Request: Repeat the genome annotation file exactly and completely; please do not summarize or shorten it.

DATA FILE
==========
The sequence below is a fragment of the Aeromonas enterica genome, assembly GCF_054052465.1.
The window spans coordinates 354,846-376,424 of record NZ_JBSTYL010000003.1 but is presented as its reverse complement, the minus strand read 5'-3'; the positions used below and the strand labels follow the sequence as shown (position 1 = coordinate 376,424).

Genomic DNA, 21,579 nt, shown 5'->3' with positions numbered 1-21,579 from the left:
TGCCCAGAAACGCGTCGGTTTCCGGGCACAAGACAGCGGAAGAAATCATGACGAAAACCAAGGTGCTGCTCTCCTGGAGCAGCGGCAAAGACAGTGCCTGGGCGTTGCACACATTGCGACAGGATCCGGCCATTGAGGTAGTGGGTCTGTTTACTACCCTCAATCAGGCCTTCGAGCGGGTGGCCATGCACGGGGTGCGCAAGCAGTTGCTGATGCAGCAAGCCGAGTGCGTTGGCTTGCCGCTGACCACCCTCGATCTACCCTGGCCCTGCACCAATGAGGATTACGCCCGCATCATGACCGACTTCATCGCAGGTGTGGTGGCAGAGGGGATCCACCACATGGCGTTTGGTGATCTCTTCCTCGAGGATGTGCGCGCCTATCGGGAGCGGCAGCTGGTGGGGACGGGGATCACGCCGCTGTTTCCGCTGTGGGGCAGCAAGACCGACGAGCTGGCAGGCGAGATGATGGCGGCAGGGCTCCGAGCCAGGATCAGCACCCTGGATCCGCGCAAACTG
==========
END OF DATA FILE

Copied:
The sequence below is a fragment of the Aeromonas enterica genome, assembly GCF_054052465.1.
The window spans coordinates 354,846-376,424 of record NZ_JBSTYL010000003.1 but is presented as its reverse complement, the minus strand read 5'-3'; the positions used below and the strand labels follow the sequence as shown (position 1 = coordinate 376,424).

Genomic DNA, 21,579 nt, shown 5'->3' with positions numbered 1-21,579 from the left:
TGCCCAGAAACGCGTCGGTTTCCGGGCACAAGACAGCGGAAGAAATCATGACGAAAACCAAGGTGCTGCTCTCCTGGAGCAGCGGCAAAGACAGTGCCTGGGCGTTGCACACATTGCGACAGGATCCGGCCATTGAGGTAGTGGGTCTGTTTACTACCCTCAATCAGGCCTTCGAGCGGGTGGCCATGCACGGGGTGCGCAAGCAGTTGCTGATGCAGCAAGCCGAGTGCGTTGGCTTGCCGCTGACCACCCTCGATCTACCCTGGCCCTGCACCAATGAGGATTACGCCCGCATCATGACCGACTTCATCGCAGGTGTGGTGGCAGAGGGGATCCACCACATGGCGTTTGGTGATCTCTTCCTCGAGGATGTGCGCGCCTATCGGGAGCGGCAGCTGGTGGGGACGGGGATCACGCCGCTGTTTCCGCTGTGGGGCAGCAAGACCGACGAGCTGGCAGGCGAGATGATGGCGGCAGGGCTCCGAGCCAGGATCAGCACCCTGGATCCGCGCAAACTG